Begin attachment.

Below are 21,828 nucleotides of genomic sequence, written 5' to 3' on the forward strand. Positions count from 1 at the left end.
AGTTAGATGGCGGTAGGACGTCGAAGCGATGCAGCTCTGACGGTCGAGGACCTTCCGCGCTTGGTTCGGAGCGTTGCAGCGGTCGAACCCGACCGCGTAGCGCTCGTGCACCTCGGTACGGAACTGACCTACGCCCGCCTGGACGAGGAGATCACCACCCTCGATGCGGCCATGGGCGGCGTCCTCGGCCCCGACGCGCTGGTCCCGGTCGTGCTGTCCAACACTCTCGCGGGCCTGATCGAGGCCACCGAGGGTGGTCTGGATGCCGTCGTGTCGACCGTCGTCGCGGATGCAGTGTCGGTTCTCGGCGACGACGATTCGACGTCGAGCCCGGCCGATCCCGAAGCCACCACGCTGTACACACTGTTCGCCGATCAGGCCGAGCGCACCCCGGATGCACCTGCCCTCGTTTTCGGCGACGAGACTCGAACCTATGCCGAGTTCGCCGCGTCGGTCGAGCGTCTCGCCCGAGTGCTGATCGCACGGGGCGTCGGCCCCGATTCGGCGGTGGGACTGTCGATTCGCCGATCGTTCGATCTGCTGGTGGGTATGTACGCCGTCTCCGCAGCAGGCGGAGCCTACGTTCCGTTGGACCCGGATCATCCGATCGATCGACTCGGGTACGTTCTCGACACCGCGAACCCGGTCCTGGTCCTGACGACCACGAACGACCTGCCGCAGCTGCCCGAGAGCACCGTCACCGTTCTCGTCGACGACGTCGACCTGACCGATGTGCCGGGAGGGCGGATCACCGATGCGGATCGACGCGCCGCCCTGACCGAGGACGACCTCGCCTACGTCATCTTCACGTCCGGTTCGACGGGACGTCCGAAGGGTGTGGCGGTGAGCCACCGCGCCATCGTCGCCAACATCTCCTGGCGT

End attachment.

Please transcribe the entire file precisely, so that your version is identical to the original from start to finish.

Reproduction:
Below are 21,828 nucleotides of genomic sequence, written 5' to 3' on the forward strand. Positions count from 1 at the left end.
AGTTAGATGGCGGTAGGACGTCGAAGCGATGCAGCTCTGACGGTCGAGGACCTTCCGCGCTTGGTTCGGAGCGTTGCAGCGGTCGAACCCGACCGCGTAGCGCTCGTGCACCTCGGTACGGAACTGACCTACGCCCGCCTGGACGAGGAGATCACCACCCTCGATGCGGCCATGGGCGGCGTCCTCGGCCCCGACGCGCTGGTCCCGGTCGTGCTGTCCAACACTCTCGCGGGCCTGATCGAGGCCACCGAGGGTGGTCTGGATGCCGTCGTGTCGACCGTCGTCGCGGATGCAGTGTCGGTTCTCGGCGACGACGATTCGACGTCGAGCCCGGCCGATCCCGAAGCCACCACGCTGTACACACTGTTCGCCGATCAGGCCGAGCGCACCCCGGATGCACCTGCCCTCGTTTTCGGCGACGAGACTCGAACCTATGCCGAGTTCGCCGCGTCGGTCGAGCGTCTCGCCCGAGTGCTGATCGCACGGGGCGTCGGCCCCGATTCGGCGGTGGGACTGTCGATTCGCCGATCGTTCGATCTGCTGGTGGGTATGTACGCCGTCTCCGCAGCAGGCGGAGCCTACGTTCCGTTGGACCCGGATCATCCGATCGATCGACTCGGGTACGTTCTCGACACCGCGAACCCGGTCCTGGTCCTGACGACCACGAACGACCTGCCGCAGCTGCCCGAGAGCACCGTCACCGTTCTCGTCGACGACGTCGACCTGACCGATGTGCCGGGAGGGCGGATCACCGATGCGGATCGACGCGCCGCCCTGACCGAGGACGACCTCGCCTACGTCATCTTCACGTCCGGTTCGACGGGACGTCCGAAGGGTGTGGCGGTGAGCCACCGCGCCATCGTCGCCAACATCTCCTGGCGT